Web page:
History::B reader


NIOSH::reader    Shall::readers    Readers::reader    Chest::medical    System::programs    Program::chest

History In 1974, after studies of surveillance programs for coal miners revealed unacceptable degrees of reader variability,<ref>Felson B, Morgan WKC, Bristol LJ, et al. Observations on the Results of Multiple Readings of Chest Films in Coal Miners' Pneumoconiosis. Radiol, 1973;109:19-23.</ref> NIOSH began the "B" reader program (so named because of the Black lung or Coal Workers' X-ray Surveillance Program), with the intent to train and certify physicians in the ILO Classification system<ref>Morgan RH. Proficiency Examination of Physicians for Classifying Pneumoconiosis Chest Films. Am J Radiol, 1979;132:803-808.</ref> (for classifying radiographs for the presence of pneumoconiosis), so as to insure that physicians using this system were as accurate and precise as possible. The "B" reader certification examination system went into full operation in 1978. The current examination involves a timed classification of 125 radiographs. A physician must pass the certification examination to be a "B" reader and certification lasts 4 years. Examinations are offered monthly at the Appalachian Laboratory for Occupational Safety and Health (ALOSH) located in Morgantown, West Virginia.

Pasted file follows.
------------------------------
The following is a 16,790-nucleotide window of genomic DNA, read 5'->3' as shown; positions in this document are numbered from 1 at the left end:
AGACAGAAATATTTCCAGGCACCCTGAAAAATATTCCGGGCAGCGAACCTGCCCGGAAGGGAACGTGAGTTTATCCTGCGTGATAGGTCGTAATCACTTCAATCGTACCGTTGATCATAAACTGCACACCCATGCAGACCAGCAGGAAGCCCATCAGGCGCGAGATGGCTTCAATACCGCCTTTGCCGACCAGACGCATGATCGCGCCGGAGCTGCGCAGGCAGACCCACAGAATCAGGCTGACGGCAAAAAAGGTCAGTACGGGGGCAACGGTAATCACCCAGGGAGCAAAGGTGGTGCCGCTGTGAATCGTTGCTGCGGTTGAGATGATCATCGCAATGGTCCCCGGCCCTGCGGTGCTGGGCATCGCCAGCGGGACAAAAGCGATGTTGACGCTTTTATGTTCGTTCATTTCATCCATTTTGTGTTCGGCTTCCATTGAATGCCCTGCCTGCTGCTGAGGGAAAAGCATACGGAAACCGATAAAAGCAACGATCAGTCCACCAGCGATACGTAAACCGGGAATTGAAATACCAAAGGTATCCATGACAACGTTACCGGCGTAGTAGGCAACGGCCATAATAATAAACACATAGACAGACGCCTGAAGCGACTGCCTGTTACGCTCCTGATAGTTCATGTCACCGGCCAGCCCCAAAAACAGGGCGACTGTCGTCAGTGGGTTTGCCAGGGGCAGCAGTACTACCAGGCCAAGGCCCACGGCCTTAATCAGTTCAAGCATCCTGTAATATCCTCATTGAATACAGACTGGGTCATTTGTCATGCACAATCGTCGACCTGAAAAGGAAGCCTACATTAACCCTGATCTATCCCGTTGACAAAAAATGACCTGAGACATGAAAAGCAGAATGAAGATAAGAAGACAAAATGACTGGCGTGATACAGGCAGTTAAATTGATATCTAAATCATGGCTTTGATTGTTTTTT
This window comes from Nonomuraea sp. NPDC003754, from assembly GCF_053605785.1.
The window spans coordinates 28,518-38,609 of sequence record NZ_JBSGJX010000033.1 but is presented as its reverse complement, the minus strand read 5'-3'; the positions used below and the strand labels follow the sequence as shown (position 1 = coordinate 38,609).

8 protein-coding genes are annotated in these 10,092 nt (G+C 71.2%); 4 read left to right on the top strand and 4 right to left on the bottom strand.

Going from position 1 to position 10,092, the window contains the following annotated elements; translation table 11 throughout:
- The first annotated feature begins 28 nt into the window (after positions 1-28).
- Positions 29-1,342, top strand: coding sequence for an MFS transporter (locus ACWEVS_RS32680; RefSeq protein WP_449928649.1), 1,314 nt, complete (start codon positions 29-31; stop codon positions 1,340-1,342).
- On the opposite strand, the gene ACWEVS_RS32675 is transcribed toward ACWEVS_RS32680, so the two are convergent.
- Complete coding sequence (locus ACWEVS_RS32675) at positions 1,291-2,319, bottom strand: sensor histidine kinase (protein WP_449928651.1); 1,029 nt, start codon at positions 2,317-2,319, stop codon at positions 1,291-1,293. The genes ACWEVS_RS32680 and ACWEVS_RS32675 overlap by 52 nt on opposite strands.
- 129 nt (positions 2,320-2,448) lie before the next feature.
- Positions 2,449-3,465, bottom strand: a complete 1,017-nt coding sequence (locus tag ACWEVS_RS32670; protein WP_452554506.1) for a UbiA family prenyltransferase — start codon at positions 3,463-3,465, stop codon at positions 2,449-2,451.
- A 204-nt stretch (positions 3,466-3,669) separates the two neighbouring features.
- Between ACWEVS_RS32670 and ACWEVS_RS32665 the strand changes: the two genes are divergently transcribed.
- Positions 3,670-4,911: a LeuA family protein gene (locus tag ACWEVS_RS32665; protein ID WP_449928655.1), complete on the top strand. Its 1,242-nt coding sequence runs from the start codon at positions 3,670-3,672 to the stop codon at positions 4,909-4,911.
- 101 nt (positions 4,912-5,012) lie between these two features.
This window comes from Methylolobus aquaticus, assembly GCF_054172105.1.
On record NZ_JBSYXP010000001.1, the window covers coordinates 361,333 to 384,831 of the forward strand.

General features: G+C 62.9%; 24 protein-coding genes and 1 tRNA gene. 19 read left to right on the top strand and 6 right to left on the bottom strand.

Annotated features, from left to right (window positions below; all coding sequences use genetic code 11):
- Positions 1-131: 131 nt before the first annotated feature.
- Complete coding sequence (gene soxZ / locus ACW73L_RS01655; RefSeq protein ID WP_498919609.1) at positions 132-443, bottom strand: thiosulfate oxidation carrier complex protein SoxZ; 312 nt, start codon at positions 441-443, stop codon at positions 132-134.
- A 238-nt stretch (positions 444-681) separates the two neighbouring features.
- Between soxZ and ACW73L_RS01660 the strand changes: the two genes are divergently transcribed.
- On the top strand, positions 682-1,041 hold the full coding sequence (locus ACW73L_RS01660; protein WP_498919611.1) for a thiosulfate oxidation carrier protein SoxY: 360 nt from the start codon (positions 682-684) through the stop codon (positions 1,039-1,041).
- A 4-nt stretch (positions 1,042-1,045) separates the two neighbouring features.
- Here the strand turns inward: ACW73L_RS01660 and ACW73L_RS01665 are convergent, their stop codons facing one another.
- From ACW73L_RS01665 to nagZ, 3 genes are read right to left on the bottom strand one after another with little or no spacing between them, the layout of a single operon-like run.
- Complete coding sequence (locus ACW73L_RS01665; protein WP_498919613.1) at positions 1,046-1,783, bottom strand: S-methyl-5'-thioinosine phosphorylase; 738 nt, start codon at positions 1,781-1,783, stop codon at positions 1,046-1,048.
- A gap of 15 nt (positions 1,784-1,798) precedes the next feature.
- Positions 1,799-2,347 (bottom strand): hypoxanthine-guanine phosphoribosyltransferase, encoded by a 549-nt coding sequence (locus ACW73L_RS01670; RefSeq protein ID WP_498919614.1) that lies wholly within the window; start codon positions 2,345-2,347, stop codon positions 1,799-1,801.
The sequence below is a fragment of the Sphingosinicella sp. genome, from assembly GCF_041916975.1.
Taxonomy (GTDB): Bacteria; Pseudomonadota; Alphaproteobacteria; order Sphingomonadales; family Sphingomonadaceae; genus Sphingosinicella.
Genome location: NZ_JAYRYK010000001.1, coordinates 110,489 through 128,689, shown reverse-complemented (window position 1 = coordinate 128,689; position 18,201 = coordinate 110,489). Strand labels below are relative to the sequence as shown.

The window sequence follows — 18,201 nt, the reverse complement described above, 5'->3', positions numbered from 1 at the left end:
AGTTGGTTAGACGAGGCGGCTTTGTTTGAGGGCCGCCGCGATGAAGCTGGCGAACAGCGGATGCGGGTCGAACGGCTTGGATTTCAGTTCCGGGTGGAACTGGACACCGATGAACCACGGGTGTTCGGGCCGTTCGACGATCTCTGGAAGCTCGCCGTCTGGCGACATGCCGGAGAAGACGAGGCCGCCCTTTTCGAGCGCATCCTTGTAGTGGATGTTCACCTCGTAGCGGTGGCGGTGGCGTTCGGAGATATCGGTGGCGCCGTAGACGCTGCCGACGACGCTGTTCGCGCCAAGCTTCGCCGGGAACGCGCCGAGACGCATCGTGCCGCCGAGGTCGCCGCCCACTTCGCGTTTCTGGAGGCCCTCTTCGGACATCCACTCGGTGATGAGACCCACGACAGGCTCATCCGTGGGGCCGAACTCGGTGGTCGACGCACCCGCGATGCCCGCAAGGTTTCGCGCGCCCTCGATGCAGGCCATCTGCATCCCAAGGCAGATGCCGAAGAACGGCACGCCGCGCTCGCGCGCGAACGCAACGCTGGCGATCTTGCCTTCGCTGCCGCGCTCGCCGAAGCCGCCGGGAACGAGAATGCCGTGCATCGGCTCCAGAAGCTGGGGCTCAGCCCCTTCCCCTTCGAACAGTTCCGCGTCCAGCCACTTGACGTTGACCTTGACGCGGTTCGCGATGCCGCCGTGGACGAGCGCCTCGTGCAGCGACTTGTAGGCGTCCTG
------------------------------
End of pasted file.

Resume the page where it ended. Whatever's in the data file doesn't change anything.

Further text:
B reader sections
Intro  History  Objectives of the \"B\" reader program  Certified \"B\" readers  Reader variability  NIOSH Code of Ethics for \"B\" readers  Recommended practices  References  

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